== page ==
A withdrawn demeanor is, at times, just a fragile cover for deep souls wallowing in their own private mythology. What fanciful worlds they dream up and live in, it is impossible to know. Ganesh Pyne, a reticent artist with an unusual imagination, left us a rare glimpse of a complex inner world in his dark and surreal paintings.
Ganesh Pyne (1937 – 2013) was born in Kolkata and attended the Government College of Art and Craft. Deeply influenced by Abanindranath Tagore, Hals Rembrandt and Paul Klee, he developed his own contemporary style of ‘poetic surrealism’ and fantasy around Bengali folklore and mythology.
Pyne’s brushstrokes reveal the seduction and drama of a parallel universe; he once said, “In my mind’s eye, I see things in my own way. I carry my own world within me. And often this world runs parallel to the world of reality in which I live. My inner world is rooted in my childhood. It has been nourished by my childhood associations.”
An enduring influence on his art was his grandmother, Nandarani. With a knack for imaginative storytelling, she enraptured him and turned boring meals into fantastic adventures. As a deeply sensitive child, Pyne found an oasis of comfort in his grandmother’s tales.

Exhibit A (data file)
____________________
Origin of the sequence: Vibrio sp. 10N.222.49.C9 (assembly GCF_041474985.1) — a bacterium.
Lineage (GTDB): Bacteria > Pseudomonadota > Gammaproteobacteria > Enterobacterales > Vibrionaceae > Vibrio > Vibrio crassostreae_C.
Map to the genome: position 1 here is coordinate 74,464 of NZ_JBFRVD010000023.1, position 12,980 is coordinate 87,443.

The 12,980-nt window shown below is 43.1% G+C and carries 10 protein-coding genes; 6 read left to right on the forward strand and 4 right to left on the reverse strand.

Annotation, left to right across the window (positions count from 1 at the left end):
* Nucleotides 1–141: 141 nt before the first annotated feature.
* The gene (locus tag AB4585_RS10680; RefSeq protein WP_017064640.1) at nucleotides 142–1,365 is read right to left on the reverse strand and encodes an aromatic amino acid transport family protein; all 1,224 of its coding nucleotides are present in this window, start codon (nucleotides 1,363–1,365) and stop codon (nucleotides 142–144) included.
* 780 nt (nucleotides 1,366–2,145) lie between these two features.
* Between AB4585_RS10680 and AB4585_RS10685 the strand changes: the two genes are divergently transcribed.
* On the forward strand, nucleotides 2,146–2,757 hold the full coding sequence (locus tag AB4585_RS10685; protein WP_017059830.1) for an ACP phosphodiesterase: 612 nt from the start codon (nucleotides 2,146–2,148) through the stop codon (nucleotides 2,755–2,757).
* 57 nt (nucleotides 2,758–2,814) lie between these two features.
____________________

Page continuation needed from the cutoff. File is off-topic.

Another major influence on his art was the 1946 communal riots in Kolkata that left thousands dead and wounded. During this time, Pyne first encountered death in the brutally slain corpses piled up on the streets in the aftermath of the riots. Subsequently, death became a recurring theme in his art, showing up alongside other dark imagery such as bones and debris.
Despite his wild popularity in the art circles, both in India and abroad, Pyne rarely attended exhibitions or events, preferring to display his paintings three at a time. Although named as a favourite by the likes of violinist Yehudi Menuhin and painter M.F. Husain , he shunned the media hype and attention until the very end, choosing instead to live in his own alternate reality.
Images: Artiana, Christie’s & Artnet